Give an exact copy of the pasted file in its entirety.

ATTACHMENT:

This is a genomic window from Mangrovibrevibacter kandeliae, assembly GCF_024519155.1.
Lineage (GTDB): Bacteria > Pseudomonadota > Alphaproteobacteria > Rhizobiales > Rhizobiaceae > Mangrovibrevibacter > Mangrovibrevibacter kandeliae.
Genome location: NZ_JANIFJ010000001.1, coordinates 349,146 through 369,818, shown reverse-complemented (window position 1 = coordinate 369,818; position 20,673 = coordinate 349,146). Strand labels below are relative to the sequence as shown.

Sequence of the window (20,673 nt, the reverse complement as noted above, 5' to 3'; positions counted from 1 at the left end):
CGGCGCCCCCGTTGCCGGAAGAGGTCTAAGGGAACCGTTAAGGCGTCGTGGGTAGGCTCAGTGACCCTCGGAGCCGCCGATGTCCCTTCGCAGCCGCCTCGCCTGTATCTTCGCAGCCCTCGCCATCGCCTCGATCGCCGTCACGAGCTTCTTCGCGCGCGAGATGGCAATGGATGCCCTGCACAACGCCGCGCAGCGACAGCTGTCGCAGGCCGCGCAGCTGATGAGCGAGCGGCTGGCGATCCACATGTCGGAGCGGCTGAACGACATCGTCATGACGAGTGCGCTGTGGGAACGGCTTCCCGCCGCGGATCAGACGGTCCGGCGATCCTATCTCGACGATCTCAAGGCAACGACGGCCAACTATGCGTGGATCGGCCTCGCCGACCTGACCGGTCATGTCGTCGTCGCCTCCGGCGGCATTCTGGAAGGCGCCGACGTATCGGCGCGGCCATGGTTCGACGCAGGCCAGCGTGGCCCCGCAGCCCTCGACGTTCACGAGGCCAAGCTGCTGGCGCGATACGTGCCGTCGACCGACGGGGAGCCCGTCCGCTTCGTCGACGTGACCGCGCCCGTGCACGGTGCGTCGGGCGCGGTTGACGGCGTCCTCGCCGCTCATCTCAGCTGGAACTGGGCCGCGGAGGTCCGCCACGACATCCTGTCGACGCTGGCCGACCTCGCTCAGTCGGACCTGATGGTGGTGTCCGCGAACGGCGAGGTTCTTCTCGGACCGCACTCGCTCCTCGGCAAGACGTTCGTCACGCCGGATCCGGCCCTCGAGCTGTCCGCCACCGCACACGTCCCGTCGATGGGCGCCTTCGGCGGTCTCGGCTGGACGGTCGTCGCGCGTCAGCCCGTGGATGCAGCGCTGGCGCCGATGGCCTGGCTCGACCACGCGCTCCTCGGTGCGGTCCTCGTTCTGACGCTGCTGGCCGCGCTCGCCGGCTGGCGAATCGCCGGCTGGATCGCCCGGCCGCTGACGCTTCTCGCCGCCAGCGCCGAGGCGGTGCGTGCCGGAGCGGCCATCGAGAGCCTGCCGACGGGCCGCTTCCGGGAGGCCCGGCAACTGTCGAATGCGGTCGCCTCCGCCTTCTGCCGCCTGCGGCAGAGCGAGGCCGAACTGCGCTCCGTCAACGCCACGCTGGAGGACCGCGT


This is a genomic window from Mangrovibrevibacter kandeliae, assembly GCF_024519155.1.
Lineage (GTDB): Bacteria > Pseudomonadota > Alphaproteobacteria > Rhizobiales > Rhizobiaceae > Mangrovibrevibacter > Mangrovibrevibacter kandeliae.
Genome location: NZ_JANIFJ010000001.1, coordinates 349,146 through 369,818, shown reverse-complemented (window position 1 = coordinate 369,818; position 20,673 = coordinate 349,146). Strand labels below are relative to the sequence as shown.

Sequence of the window (20,673 nt, the reverse complement as noted above, 5' to 3'; positions counted from 1 at the left end):
CGGCGCCCCCGTTGCCGGAAGAGGTCTAAGGGAACCGTTAAGGCGTCGTGGGTAGGCTCAGTGACCCTCGGAGCCGCCGATGTCCCTTCGCAGCCGCCTCGCCTGTATCTTCGCAGCCCTCGCCATCGCCTCGATCGCCGTCACGAGCTTCTTCGCGCGCGAGATGGCAATGGATGCCCTGCACAACGCCGCGCAGCGACAGCTGTCGCAGGCCGCGCAGCTGATGAGCGAGCGGCTGGCGATCCACATGTCGGAGCGGCTGAACGACATCGTCATGACGAGTGCGCTGTGGGAACGGCTTCCCGCCGCGGATCAGACGGTCCGGCGATCCTATCTCGACGATCTCAAGGCAACGACGGCCAACTATGCGTGGATCGGCCTCGCCGACCTGACCGGTCATGTCGTCGTCGCCTCCGGCGGCATTCTGGAAGGCGCCGACGTATCGGCGCGGCCATGGTTCGACGCAGGCCAGCGTGGCCCCGCAGCCCTCGACGTTCACGAGGCCAAGCTGCTGGCGCGATACGTGCCGTCGACCGACGGGGAGCCCGTCCGCTTCGTCGACGTGACCGCGCCCGTGCACGGTGCGTCGGGCGCGGTTGACGGCGTCCTCGCCGCTCATCTCAGCTGGAACTGGGCCGCGGAGGTCCGCCACGACATCCTGTCGACGCTGGCCGACCTCGCTCAGTCGGACCTGATGGTGGTGTCCGCGAACGGCGAGGTTCTTCTCGGACCGCACTCGCTCCTCGGCAAGACGTTCGTCACGCCGGATCCGGCCCTCGAGCTGTCCGCCACCGCACACGTCCCGTCGATGGGCGCCTTCGGCGGTCTCGGCTGGACGGTCGTCGCGCGTCAGCCCGTGGATGCAGCGCTGGCGCCGATGGCCTGGCTCGACCACGCGCTCCTCGGTGCGGTCCTCGTTCTGACGCTGCTGGCCGCGCTCGCCGGCTGGCGAATCGCCGGCTGGATCGCCCGGCCGCTGACGCTTCTCGCCGCCAGCGCCGAGGCGGTGCGTGCCGGAGCGGCCATCGAGAGCCTGCCGACGGGCCGCTTCCGGGAGGCCCGGCAACTGTCGAATGCGGTCGCCTCCGCCTTCTGCCGCCTGCGGCAGAGCGAGGCCGAACTGCGCTCCGTCAACGCCACGCTGGAGGACCGCGT